Women are game-changers & problem-solvers, it’s about time we own it: Ajaita Shah, Frontier Markets

In India, over 800 million people lack access to quality healthcare, education, climate-friendly solutions, and affordable finance, says the founder of Frontier Markets, Ajaita Shah.


In India, where over 64 per cent of the population is rural, the development of the nation would be possible only if development reaches every corner of the rural areas of the country. With a similar thought process, a social commerce platform called Frontier Markets is providing access to high-quality, climate-friendly products and services to last-mile villages by investing in rural women entrepreneurs so that rural India could develop through the betterment of its female population.  

On International Women’s Day 2023, SME Futures spoke to Ajaita Shah, Founder of Frontier Markets, to know how important rural women are and why we need to talk about them. She also reminisces about her entrepreneurial journey with us.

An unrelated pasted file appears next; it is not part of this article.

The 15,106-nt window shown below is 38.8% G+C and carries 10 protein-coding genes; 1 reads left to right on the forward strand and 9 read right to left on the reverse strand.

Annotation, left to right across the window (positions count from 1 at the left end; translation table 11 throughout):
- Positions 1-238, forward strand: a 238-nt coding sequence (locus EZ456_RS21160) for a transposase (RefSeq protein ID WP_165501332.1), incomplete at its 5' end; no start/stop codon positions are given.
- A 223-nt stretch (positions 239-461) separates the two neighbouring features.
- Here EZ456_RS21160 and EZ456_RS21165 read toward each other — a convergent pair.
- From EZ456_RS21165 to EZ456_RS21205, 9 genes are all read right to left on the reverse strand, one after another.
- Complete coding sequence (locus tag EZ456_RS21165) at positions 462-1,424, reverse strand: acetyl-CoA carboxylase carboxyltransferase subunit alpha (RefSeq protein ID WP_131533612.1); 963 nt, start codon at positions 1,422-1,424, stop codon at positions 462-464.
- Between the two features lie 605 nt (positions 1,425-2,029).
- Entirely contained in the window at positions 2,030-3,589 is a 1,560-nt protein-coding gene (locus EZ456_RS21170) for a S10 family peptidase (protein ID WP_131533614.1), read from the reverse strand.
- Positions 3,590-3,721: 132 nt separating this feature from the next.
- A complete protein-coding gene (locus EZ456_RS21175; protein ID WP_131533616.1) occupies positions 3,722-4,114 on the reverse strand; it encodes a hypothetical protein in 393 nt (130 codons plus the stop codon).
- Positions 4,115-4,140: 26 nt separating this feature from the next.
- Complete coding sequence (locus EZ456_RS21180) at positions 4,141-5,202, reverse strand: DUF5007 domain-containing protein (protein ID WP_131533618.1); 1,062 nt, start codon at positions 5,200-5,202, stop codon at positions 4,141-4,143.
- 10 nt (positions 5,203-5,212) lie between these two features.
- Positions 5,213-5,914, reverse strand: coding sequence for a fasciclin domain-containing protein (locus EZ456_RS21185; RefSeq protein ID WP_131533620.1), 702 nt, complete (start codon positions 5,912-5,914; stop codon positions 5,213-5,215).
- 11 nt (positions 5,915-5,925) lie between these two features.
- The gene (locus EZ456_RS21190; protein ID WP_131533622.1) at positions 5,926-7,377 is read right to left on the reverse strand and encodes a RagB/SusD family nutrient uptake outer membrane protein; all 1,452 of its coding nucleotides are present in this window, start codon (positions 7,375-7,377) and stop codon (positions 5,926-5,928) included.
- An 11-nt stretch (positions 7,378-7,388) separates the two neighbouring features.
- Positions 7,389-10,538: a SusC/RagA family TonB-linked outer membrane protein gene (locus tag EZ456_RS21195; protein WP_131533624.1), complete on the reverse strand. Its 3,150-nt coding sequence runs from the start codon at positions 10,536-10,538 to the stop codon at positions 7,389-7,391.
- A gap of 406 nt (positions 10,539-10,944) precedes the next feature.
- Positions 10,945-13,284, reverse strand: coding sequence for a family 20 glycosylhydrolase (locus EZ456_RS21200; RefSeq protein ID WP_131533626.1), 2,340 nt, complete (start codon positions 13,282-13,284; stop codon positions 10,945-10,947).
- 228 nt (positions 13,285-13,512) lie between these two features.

Edited Excerpts:

Tell us about your journey with Frontier and what inspired you to become an entrepreneur? 

When I worked in the microfinance sector, I became aware of the challenges that rural populations, especially women, faced in gaining access to effective tools and strategies for overcoming poverty, such as electricity, telecommunications, clean water, and basic services. 

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While working with more than 5,000 villages across the nation, these challenges inspired me to focus on social businesses, women’s empowerment, and the idea that every rural family should be treated as a dignified customer with the right to access excellent solutions to address the various challenges that they routinely face. More than 800 million rural consumers live in areas without access to high-quality goods that could enable them to overcome daily challenges and achieve economic empowerment. 

However, there were a few problems that I thought needed to be fixed. I first observed that rural families lacked adequate knowledge of the better solutions that could be used as the alternatives to address their issues. Second, these rural families’ homes were between 50 and 100 kilometres from the closest high-quality durables.  

Thirdly, many products were not designed to solve the issues faced by rural consumers because most product manufacturers lacked a thorough understanding of their needs. Finally, the local supply chains were not providing the rural families and the women with any employment opportunities.